In 2017, the Yankees actual record was 91-71.
Throughout the previous 9 years of his tenure, Girardi had been worth between 3 and 8 wins to his team; which is to say, the Yankees typically won 3 to 8 games more per year than they statistically should have. In 2016, he was worth around 5 wins to the Yankees. So it’s fair to ask, why did this year’s squad so badly underperform their stats?
I think there are some clues in Girardi’s postseason performance. Everyone is well versed in how badly he botched Game 2 of the division series against the Indians. But there were some decisions in the ALCS, especially regarding his handling of the pitching staff, that are head scratchers. Over the years, Girardi has earned a reputation as a manager who perhaps overly relies on statistical analysis, and not enough on what his eyes see happening on the field. The fans have even coined the nickname “Binder Joe” because of this tendency. And so we had an exhausted Tommy Kahnle trying to get out hitters with his fourth best pitch in Game 7 and a spent David Robertson left in to get pounded in Game 6. We watched a tired Luis Severino lose the strike zone in Game 6. We watched as the Yankees best reliever, Aroldis Chapman, was left in the bullpen in critical junctures of both games – and never get used at all.
It is entirely possible that while he relates to his players on a personal level (the way the team rallied around the manager in the LDS is testament to that), too many of the Yankees players in 2017 were too unfamiliar to their manager for him to properly gauge how best to deploy them during the season. The youth movement underway in the Bronx certainly revealed some of the young talents shortcomings, from Gary Sanchez’s defensive failings, to Betances’ mechanical woes and Judge’s prodigious strike-out totals. Girardi never seemed to be able to address those problems, or even willing to at times.
Those would all be reasons to dismiss Girardi, but I don’t think the Yankees should -or will. Removing Girardi because of one bad year would be shortsighted, I think, especially when over the course of his career he’s proven to be one the 5 best major league managers in the game. I do think, in light of the youth movement underway (I fully expect to see at least another 4 or 5 of the Baby Bombers in Pinstripes next season), Girardi will need to step up his game and leave the binders in his office once the game starts.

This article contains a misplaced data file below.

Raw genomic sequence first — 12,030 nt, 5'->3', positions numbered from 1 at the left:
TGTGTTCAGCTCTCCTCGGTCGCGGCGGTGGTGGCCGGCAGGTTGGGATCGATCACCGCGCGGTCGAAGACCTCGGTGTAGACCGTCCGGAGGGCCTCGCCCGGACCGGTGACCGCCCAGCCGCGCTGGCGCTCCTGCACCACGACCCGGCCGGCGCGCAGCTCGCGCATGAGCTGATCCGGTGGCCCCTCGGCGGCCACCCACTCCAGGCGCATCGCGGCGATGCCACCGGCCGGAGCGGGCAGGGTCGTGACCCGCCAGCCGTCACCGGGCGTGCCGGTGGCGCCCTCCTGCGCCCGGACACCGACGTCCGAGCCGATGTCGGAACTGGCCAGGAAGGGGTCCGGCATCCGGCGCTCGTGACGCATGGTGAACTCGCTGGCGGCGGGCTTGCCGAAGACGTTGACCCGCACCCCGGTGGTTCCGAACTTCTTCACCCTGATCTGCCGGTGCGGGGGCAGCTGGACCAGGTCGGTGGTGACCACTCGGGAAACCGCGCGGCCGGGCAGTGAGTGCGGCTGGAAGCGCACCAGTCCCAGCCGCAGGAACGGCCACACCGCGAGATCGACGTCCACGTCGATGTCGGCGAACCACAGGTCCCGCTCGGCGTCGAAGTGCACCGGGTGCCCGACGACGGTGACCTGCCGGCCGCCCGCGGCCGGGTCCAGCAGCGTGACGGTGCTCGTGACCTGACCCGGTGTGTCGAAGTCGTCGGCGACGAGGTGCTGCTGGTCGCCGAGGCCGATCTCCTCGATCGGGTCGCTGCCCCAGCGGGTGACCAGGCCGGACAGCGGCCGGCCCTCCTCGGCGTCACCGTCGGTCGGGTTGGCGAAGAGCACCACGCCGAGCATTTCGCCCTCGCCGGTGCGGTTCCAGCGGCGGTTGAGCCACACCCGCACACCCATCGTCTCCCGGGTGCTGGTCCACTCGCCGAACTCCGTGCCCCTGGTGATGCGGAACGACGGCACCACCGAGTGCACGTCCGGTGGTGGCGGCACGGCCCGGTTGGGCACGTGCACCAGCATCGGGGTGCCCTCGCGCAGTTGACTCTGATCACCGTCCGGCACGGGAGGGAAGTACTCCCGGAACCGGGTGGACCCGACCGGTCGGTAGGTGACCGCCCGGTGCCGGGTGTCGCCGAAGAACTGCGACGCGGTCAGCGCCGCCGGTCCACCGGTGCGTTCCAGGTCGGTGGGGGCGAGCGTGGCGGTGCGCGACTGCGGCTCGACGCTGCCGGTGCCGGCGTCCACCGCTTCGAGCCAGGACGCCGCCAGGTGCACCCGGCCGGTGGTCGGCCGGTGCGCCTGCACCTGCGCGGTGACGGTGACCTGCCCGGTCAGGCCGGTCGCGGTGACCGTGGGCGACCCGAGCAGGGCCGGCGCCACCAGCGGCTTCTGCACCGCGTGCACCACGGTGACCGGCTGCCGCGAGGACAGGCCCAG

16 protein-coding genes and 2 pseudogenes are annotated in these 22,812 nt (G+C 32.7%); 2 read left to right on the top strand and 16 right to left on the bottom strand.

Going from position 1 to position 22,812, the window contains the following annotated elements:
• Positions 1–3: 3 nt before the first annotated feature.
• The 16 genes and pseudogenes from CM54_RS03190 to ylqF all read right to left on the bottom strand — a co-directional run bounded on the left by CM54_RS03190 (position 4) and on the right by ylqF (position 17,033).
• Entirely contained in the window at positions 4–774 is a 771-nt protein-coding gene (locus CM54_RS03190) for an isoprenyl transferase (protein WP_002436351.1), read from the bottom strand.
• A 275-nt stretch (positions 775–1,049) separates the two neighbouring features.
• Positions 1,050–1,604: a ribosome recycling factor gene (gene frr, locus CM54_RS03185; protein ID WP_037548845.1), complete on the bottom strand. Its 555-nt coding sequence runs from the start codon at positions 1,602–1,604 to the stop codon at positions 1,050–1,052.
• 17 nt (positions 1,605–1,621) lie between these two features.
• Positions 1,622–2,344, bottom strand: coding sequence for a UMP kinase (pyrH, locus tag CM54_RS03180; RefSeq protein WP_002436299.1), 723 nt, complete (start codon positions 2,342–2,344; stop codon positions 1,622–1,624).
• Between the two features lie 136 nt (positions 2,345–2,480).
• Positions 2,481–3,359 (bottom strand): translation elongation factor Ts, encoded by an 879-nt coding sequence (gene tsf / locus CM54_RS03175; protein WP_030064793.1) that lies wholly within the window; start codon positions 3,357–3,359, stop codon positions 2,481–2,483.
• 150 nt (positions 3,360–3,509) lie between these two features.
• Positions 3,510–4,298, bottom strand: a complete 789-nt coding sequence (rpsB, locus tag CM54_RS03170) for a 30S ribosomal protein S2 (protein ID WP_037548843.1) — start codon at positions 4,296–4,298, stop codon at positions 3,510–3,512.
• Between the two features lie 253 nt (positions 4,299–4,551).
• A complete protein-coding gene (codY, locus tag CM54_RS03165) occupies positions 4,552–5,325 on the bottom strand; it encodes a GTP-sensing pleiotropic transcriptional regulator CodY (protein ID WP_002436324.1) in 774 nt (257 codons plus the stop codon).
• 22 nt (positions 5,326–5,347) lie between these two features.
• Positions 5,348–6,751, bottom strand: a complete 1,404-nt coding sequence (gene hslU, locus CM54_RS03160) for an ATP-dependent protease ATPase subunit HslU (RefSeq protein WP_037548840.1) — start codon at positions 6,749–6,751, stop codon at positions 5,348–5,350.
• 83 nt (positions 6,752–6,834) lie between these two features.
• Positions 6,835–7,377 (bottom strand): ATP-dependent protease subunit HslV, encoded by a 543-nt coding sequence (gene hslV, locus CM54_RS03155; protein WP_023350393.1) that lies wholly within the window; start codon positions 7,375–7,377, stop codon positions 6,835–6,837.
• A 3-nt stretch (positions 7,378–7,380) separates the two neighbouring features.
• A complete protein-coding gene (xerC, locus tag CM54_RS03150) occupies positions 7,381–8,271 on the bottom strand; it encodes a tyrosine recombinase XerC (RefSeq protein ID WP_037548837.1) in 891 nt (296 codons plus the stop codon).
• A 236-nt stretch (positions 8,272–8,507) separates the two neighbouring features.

Dismissing Girardi also begs the question: who would you replace him with? As I said above, his history says he is one the 5 best managers in the game today. The Yankees are on the cusp of many playoff appearances and potential world championships to come. It’s not the time to gamble on an untested commodity, and I doubt the Yankees will be able to pry Tito Francona or Joe Maddon away from their respective teams.
So, for now, I think the Yankees will stand pat with their managerial personnel. They’ve brought the team this far. MIght as well give them the chance to finish the job.
It’s time to take a break from politics for a moment and concentrate on that other topic of extreme national importance: Baseball.
Specifically, the only team that really matters to the sport: the New York Yankees. Because let’s face it, whether you live in Alaska or New York, the Yankees are the team that drives MLB. They’re kind of like Barack Obama. You either love them or hate them, but you can’t ignore them. The last thing MLB needs is for their premier team, the one playing in the $1 billion stadium in the largest media market in the world, is to be irrelevant. Remember how wonderfully well the sport fared the last time the Yankees were irrelevant, about 25 years ago? The team in Montreal folded. The Twins and Marlins almost disappeared. Attendance and fan interest waned across the land.